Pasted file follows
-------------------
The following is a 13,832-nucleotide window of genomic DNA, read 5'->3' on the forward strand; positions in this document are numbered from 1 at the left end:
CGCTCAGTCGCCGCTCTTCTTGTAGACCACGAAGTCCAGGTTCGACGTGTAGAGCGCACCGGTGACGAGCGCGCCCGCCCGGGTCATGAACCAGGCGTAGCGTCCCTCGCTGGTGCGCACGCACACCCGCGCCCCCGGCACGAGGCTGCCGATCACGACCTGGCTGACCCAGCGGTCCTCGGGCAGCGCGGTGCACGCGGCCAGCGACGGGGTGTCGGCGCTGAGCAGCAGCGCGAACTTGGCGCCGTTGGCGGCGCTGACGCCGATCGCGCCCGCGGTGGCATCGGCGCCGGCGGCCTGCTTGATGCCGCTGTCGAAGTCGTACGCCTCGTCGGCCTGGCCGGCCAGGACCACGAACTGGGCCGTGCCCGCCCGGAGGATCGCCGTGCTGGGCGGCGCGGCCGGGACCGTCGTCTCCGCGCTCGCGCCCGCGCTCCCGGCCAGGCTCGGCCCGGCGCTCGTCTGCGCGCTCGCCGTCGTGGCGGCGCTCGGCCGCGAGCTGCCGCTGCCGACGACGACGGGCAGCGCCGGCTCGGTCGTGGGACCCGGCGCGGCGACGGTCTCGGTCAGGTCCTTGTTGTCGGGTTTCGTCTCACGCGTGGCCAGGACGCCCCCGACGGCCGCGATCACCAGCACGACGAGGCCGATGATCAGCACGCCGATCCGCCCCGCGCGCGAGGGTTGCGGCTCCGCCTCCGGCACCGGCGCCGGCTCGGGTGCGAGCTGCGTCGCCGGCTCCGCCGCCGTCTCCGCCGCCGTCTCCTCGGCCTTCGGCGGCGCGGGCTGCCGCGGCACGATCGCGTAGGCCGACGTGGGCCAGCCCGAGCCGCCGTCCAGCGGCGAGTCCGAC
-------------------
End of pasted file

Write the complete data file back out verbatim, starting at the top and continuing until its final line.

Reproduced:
The following is a 13,832-nucleotide window of genomic DNA, read 5'->3' on the forward strand; positions in this document are numbered from 1 at the left end:
CGCTCAGTCGCCGCTCTTCTTGTAGACCACGAAGTCCAGGTTCGACGTGTAGAGCGCACCGGTGACGAGCGCGCCCGCCCGGGTCATGAACCAGGCGTAGCGTCCCTCGCTGGTGCGCACGCACACCCGCGCCCCCGGCACGAGGCTGCCGATCACGACCTGGCTGACCCAGCGGTCCTCGGGCAGCGCGGTGCACGCGGCCAGCGACGGGGTGTCGGCGCTGAGCAGCAGCGCGAACTTGGCGCCGTTGGCGGCGCTGACGCCGATCGCGCCCGCGGTGGCATCGGCGCCGGCGGCCTGCTTGATGCCGCTGTCGAAGTCGTACGCCTCGTCGGCCTGGCCGGCCAGGACCACGAACTGGGCCGTGCCCGCCCGGAGGATCGCCGTGCTGGGCGGCGCGGCCGGGACCGTCGTCTCCGCGCTCGCGCCCGCGCTCCCGGCCAGGCTCGGCCCGGCGCTCGTCTGCGCGCTCGCCGTCGTGGCGGCGCTCGGCCGCGAGCTGCCGCTGCCGACGACGACGGGCAGCGCCGGCTCGGTCGTGGGACCCGGCGCGGCGACGGTCTCGGTCAGGTCCTTGTTGTCGGGTTTCGTCTCACGCGTGGCCAGGACGCCCCCGACGGCCGCGATCACCAGCACGACGAGGCCGATGATCAGCACGCCGATCCGCCCCGCGCGCGAGGGTTGCGGCTCCGCCTCCGGCACCGGCGCCGGCTCGGGTGCGAGCTGCGTCGCCGGCTCCGCCGCCGTCTCCGCCGCCGTCTCCTCGGCCTTCGGCGGCGCGGGCTGCCGCGGCACGATCGCGTAGGCCGACGTGGGCCAGCCCGAGCCGCCGTCCAGCGGCGAGTCCGAC